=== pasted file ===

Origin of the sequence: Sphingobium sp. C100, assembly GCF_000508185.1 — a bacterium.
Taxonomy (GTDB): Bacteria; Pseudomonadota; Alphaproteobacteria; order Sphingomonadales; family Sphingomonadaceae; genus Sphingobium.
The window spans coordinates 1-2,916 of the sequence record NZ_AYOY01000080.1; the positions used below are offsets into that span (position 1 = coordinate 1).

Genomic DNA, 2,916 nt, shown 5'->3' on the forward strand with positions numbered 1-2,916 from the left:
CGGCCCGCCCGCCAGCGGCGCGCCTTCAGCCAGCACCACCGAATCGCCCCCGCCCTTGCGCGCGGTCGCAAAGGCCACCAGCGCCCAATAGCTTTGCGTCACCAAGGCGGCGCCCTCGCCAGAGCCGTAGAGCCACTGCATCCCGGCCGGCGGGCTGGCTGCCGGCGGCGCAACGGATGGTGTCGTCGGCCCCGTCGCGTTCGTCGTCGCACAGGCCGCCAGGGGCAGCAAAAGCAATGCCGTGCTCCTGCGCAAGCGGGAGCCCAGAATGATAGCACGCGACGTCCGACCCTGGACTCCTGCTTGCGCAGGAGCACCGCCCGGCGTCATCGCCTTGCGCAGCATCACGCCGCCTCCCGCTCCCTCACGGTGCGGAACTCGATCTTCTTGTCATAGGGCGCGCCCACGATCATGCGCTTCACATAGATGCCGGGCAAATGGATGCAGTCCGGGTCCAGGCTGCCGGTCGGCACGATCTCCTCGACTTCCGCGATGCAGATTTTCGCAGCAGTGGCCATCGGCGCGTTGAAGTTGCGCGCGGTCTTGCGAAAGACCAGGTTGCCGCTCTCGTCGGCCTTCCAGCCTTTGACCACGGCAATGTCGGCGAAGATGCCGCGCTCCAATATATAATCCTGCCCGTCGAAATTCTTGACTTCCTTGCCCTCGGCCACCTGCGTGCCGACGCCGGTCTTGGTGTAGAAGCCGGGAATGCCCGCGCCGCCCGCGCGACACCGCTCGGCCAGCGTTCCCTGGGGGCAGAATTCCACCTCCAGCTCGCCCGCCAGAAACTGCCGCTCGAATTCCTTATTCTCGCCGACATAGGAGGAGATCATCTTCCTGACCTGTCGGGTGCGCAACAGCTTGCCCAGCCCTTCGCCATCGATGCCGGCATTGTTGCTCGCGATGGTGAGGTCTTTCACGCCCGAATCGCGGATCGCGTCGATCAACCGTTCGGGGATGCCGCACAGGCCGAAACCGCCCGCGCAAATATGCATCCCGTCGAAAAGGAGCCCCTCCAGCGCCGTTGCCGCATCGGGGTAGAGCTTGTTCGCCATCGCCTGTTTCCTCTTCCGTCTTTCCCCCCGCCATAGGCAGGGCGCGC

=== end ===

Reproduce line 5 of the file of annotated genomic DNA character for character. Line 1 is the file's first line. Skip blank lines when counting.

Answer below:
CGGCCCGCCCGCCAGCGGCGCGCCTTCAGCCAGCACCACCGAATCGCCCCCGCCCTTGCGCGCGGTCGCAAAGGCCACCAGCGCCCAATAGCTTTGCGTCACCAAGGCGGCGCCCTCGCCAGAGCCGTAGAGCCACTGCATCCCGGCCGGCGGGCTGGCTGCCGGCGGCGCAACGGATGGTGTCGTCGGCCCCGTCGCGTTCGTCGTCGCACAGGCCGCCAGGGGCAGCAAAAGCAATGCCGTGCTCCTGCGCAAGCGGGAGCCCAGAATGATAGCACGCGACGTCCGACCCTGGACTCCTGCTTGCGCAGGAGCACCGCCCGGCGTCATCGCCTTGCGCAGCATCACGCCGCCTCCCGCTCCCTCACGGTGCGGAACTCGATCTTCTTGTCATAGGGCGCGCCCACGATCATGCGCTTCACATAGATGCCGGGCAAATGGATGCAGTCCGGGTCCAGGCTGCCGGTCGGCACGATCTCCTCGACTTCCGCGATGCAGATTTTCGCAGCAGTGGCCATCGGCGCGTTGAAGTTGCGCGCGGTCTTGCGAAAGACCAGGTTGCCGCTCTCGTCGGCCTTCCAGCCTTTGACCACGGCAATGTCGGCGAAGATGCCGCGCTCCAATATATAATCCTGCCCGTCGAAATTCTTGACTTCCTTGCCCTCGGCCACCTGCGTGCCGACGCCGGTCTTGGTGTAGAAGCCGGGAATGCCCGCGCCGCCCGCGCGACACCGCTCGGCCAGCGTTCCCTGGGGGCAGAATTCCACCTCCAGCTCGCCCGCCAGAAACTGCCGCTCGAATTCCTTATTCTCGCCGACATAGGAGGAGATCATCTTCCTGACCTGTCGGGTGCGCAACAGCTTGCCCAGCCCTTCGCCATCGATGCCGGCATTGTTGCTCGCGATGGTGAGGTCTTTCACGCCCGAATCGCGGATCGCGTCGATCAACCGTTCGGGGATGCCGCACAGGCCGAAACCGCCCGCGCAAATATGCATCCCGTCGAAAAGGAGCCCCTCCAGCGCCGTTGCCGCATCGGGGTAGAGCTTGTTCGCCATCGCCTGTTTCCTCTTCCGTCTTTCCCCCCGCCATAGGCAGGGCGCGC